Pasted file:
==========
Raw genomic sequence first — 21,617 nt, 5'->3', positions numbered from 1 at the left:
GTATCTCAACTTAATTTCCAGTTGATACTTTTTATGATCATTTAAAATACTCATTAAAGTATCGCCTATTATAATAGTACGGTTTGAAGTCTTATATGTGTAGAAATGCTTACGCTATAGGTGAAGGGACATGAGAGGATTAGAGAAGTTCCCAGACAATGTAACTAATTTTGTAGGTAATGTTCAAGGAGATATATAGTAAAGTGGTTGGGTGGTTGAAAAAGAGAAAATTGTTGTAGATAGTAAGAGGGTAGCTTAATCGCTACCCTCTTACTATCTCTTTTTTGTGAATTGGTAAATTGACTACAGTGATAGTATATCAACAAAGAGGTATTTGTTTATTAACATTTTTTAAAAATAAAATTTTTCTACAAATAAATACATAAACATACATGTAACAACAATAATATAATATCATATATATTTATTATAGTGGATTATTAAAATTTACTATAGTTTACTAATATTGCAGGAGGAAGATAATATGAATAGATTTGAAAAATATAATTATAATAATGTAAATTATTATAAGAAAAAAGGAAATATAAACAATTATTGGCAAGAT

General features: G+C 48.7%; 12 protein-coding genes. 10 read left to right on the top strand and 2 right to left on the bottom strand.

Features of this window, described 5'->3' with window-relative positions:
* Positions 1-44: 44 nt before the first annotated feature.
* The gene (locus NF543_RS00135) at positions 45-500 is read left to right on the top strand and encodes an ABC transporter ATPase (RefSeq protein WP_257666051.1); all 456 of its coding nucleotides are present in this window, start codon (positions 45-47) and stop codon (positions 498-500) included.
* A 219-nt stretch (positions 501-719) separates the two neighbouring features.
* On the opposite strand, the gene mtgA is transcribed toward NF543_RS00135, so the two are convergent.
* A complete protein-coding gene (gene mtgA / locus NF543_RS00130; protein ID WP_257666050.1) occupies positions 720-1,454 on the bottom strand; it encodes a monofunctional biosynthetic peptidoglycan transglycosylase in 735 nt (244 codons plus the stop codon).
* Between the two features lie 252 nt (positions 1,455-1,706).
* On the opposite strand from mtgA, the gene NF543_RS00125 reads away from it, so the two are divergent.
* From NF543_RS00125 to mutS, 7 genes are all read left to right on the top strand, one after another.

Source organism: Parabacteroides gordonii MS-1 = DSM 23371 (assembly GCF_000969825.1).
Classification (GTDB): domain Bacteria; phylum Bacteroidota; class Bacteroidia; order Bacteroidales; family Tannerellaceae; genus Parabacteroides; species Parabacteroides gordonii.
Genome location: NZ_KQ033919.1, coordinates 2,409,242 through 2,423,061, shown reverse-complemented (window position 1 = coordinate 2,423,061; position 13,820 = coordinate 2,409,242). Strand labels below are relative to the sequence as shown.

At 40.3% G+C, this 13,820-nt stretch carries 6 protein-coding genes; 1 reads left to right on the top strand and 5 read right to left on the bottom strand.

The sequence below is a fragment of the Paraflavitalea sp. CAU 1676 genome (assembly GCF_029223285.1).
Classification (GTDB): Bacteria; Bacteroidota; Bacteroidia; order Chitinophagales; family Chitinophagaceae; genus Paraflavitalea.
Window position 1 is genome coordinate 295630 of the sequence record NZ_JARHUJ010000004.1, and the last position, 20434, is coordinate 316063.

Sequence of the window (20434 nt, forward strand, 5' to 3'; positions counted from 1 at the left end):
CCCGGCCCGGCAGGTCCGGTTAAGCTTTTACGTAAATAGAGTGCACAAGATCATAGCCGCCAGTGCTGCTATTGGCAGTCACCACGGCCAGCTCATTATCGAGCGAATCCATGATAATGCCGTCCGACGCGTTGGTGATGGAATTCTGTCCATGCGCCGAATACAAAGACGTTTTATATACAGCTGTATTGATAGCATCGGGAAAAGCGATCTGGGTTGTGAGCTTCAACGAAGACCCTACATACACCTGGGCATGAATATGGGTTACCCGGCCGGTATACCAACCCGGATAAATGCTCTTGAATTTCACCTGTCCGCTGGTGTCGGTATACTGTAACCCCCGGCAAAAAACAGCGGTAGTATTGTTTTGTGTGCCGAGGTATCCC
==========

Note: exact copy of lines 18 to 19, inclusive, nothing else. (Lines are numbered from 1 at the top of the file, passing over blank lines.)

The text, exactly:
Classification (GTDB): Bacteria; Bacteroidota; Bacteroidia; order Chitinophagales; family Chitinophagaceae; genus Paraflavitalea.
Window position 1 is genome coordinate 295630 of the sequence record NZ_JARHUJ010000004.1, and the last position, 20434, is coordinate 316063.